Does your business have a self-insured health and welfare plan? Does your health and welfare plan include a health reimbursement arrangement (HRA) or flexible spending account (FSA) option? If you answered “yes” to these questions, you may be required to pay the annual PCORI fee to the IRS by July 31.
What is the PCORI fee?
Both the PCORI fee and its namesake, the Patient-Centered Outcomes Research Institute, were established by the Patient Protection and Affordable Care Act of 2010. The Institute is a private, non-profit organization that works to improve the quality and relevance of evidence available to help patients, caregivers, clinicians, policy makers, employers and insurers make more informed health decisions. The PCORI fee is an annual excise tax reportable to the IRS on Form 720.
Which plan sponsors must pay?
The PCORI fee is imposed on the plan sponsor of an applicable self-insured health and welfare plan. Examples of plans subject to the fee include:
- A plan established or maintained by the plan sponsor – usually the employer – for the benefit of the employees, former employees including retirees or other eligible individuals to provide accident and health coverage if any portion of the coverage is provided other than through an insurance policy.
- Multiple self-insured plans established and maintained by the same plan sponsor with the same plan year. For example, a plan sponsor has one self-insured plan providing medical benefits and another providing prescription drug benefits with the same plan year. The two plans may be treated as one self-insured health plan for purposes of the fee.
- A HRA plan that is integrated with another applicable self-insured health plan that provides major medical coverage. In this example, the HRA and major medical plan may be treated as one self-insured plan. Please note, a HRA integrated with an insured group health plan is also subject to the fee as an applicable self-insured health plan.
Who doesn’t pay?
The PCORI fee does not apply to:
- HIPAA-excepted benefits, such as stand-alone dental and vision plans and on-site medical clinics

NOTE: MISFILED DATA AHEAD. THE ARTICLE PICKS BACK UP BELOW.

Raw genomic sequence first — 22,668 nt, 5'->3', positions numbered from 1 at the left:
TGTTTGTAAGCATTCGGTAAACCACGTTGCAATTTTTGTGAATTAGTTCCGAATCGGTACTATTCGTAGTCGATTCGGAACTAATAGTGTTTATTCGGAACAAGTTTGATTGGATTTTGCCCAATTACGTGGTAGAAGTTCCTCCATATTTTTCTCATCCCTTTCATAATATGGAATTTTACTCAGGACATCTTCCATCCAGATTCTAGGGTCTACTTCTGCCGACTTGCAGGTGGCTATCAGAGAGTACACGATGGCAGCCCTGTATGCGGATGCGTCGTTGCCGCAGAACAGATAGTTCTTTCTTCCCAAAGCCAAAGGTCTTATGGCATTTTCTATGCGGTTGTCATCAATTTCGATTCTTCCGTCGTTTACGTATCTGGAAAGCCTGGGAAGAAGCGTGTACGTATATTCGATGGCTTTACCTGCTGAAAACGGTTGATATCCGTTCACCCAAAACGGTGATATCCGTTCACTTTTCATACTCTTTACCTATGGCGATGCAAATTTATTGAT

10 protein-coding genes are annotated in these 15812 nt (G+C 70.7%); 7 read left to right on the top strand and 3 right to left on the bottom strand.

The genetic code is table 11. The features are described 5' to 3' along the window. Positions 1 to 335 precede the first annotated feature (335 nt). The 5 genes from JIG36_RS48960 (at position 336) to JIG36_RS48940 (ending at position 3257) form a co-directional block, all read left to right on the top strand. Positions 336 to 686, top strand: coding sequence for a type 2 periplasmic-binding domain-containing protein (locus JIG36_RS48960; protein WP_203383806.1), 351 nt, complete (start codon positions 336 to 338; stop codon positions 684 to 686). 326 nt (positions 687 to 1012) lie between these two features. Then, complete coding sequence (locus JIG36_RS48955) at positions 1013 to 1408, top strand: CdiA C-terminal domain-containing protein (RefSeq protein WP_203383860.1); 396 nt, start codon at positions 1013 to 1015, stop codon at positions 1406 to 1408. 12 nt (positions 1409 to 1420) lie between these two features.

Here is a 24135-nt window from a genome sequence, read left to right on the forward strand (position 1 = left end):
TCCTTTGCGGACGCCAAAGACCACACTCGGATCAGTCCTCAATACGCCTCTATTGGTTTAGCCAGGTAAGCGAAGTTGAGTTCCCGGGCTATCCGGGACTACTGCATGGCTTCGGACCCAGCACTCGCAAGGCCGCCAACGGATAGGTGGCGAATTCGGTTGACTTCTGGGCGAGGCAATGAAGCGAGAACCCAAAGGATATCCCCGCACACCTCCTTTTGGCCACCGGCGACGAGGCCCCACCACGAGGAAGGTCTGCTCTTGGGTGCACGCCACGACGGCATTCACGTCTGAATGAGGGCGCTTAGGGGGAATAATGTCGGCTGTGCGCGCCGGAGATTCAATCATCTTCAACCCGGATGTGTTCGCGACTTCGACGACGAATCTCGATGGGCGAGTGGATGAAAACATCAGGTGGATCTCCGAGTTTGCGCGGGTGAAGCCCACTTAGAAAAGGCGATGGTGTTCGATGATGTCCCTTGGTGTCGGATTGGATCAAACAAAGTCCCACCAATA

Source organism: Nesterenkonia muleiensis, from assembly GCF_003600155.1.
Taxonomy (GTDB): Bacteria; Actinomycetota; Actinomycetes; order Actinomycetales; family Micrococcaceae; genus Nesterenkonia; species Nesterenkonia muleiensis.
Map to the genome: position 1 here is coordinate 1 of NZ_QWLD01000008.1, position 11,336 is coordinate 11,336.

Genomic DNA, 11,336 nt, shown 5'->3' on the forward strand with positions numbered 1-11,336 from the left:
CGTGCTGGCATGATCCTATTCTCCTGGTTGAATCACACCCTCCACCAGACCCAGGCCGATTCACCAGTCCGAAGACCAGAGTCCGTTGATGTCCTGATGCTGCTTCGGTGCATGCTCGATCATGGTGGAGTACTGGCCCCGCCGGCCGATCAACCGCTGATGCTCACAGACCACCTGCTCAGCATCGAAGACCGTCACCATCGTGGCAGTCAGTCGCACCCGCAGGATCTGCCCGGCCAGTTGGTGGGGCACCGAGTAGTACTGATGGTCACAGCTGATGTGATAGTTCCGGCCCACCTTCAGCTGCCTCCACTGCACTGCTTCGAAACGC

- Accident-only coverage (including accidental death and dismemberment), disability income coverage and automobile medical payment coverage;
- Workers’ compensation or similar coverage
- Health savings accounts (HSAs) and Archer Medical Savings Accounts (MSAs)
- Employee assistance plans, disease management programs, and wellness programs, to the extent they do not provide significant medical benefits
- A plan that, as demonstrated by the facts and circumstances surrounding the adoption and operation of the plan, was designed specifically to cover primarily employees who are working and residing outside the U.S.
- Stop-loss and indemnity reinsurance policies
How much do I pay?
The fee is equal to the average number of lives covered during the plan year multiplied by the applicable dollar amount for the plan year. One of three methods can be used to determine the average number of covered lives – the actual count method, the snapshot method and the Form 5500 method.
What is the time frame?
The PCORI fee is reported on IRS Form 720, “Quarterly Federal Excise Tax Return,” by July 31 of the calendar year immediately following the last day of the plan year. For example, plans that ended on a date falling between January 1, 2014 and December 31, 2014, must submit Form 720 by July 31, 2015. There is no extension for time to file.
Not sure whether your company is required to pay the PCORI fee?
Have questions about the calculation of the fee? Contact your RKL tax advisor to ensure you’re in compliance.
Contributed by Laura Rineer, CPA, a supervisor in RKL’s Small Business Services Group. Laura specializes in helping small businesses from a wide variety of industries with financial statements, tax returns and related accounting and business needs.